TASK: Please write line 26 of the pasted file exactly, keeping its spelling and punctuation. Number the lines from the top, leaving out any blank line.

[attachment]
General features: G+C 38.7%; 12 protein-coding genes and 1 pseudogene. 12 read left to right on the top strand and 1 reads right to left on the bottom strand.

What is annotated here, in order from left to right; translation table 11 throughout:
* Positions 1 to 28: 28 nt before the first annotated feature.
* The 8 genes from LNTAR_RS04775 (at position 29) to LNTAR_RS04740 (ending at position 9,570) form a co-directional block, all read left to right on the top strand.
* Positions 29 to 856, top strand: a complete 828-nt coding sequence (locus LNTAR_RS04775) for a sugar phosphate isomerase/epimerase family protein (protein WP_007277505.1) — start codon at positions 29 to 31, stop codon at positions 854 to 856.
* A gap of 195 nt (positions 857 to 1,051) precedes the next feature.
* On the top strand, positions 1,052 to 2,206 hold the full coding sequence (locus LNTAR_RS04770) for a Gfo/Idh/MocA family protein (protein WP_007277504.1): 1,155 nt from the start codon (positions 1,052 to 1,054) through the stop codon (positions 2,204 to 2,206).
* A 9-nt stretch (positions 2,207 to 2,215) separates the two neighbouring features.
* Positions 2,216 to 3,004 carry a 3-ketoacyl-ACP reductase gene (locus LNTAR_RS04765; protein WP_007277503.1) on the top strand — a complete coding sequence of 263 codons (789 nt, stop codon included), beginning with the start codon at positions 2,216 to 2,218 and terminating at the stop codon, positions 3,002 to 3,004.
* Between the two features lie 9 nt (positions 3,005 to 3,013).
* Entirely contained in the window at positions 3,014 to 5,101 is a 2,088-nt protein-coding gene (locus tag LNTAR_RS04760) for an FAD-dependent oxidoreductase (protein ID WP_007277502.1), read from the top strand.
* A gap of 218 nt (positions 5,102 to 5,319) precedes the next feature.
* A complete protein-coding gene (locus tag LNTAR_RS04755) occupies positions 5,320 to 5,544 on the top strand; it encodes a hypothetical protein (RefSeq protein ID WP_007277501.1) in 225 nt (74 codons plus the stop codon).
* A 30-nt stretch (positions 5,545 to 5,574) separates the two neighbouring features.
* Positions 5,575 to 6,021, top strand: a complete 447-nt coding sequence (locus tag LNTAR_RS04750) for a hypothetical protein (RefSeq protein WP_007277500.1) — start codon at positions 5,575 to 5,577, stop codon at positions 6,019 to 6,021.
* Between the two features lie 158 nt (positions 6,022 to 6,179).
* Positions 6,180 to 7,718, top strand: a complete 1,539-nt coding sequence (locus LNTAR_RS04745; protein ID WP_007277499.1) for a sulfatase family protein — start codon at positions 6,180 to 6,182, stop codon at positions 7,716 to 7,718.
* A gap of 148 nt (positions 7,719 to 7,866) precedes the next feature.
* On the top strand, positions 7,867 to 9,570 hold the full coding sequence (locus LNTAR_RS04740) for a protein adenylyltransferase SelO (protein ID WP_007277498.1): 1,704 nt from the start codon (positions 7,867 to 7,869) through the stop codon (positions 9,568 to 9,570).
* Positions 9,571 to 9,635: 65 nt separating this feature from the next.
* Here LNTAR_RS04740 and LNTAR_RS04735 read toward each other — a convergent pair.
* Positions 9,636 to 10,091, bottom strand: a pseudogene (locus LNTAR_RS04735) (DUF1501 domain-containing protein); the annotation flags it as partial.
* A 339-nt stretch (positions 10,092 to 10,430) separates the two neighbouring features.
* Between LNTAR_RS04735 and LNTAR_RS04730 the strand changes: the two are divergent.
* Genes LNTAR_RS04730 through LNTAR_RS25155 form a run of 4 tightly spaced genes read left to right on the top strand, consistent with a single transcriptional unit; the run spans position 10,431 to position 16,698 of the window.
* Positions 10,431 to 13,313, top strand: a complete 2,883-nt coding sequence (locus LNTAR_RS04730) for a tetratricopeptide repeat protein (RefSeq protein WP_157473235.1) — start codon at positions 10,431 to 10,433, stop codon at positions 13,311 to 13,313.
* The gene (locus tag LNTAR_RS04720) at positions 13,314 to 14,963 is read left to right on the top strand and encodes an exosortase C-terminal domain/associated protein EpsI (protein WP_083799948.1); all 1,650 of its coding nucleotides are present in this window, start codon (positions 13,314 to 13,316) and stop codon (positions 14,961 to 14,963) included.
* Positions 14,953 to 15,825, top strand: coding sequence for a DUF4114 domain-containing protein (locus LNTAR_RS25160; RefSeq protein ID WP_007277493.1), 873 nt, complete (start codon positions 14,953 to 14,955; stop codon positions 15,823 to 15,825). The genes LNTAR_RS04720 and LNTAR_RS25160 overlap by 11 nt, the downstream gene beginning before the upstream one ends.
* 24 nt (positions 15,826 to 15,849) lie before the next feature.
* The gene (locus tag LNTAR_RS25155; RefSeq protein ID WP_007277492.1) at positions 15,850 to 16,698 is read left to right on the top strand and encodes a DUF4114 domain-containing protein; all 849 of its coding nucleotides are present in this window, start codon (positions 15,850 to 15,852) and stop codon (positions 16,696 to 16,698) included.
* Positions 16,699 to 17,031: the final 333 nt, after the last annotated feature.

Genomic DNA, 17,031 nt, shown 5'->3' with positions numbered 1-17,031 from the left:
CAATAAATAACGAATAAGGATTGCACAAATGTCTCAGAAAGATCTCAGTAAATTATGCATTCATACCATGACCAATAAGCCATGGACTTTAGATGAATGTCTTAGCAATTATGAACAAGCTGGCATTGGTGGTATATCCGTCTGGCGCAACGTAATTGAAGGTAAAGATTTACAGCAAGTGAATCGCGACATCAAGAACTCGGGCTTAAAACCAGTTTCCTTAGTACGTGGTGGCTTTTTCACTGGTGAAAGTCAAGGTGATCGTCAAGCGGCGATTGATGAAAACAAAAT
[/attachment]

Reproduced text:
* Positions 10,431 to 13,313, top strand: a complete 2,883-nt coding sequence (locus LNTAR_RS04730) for a tetratricopeptide repeat protein (RefSeq protein WP_157473235.1) — start codon at positions 10,431 to 10,433, stop codon at positions 13,311 to 13,313.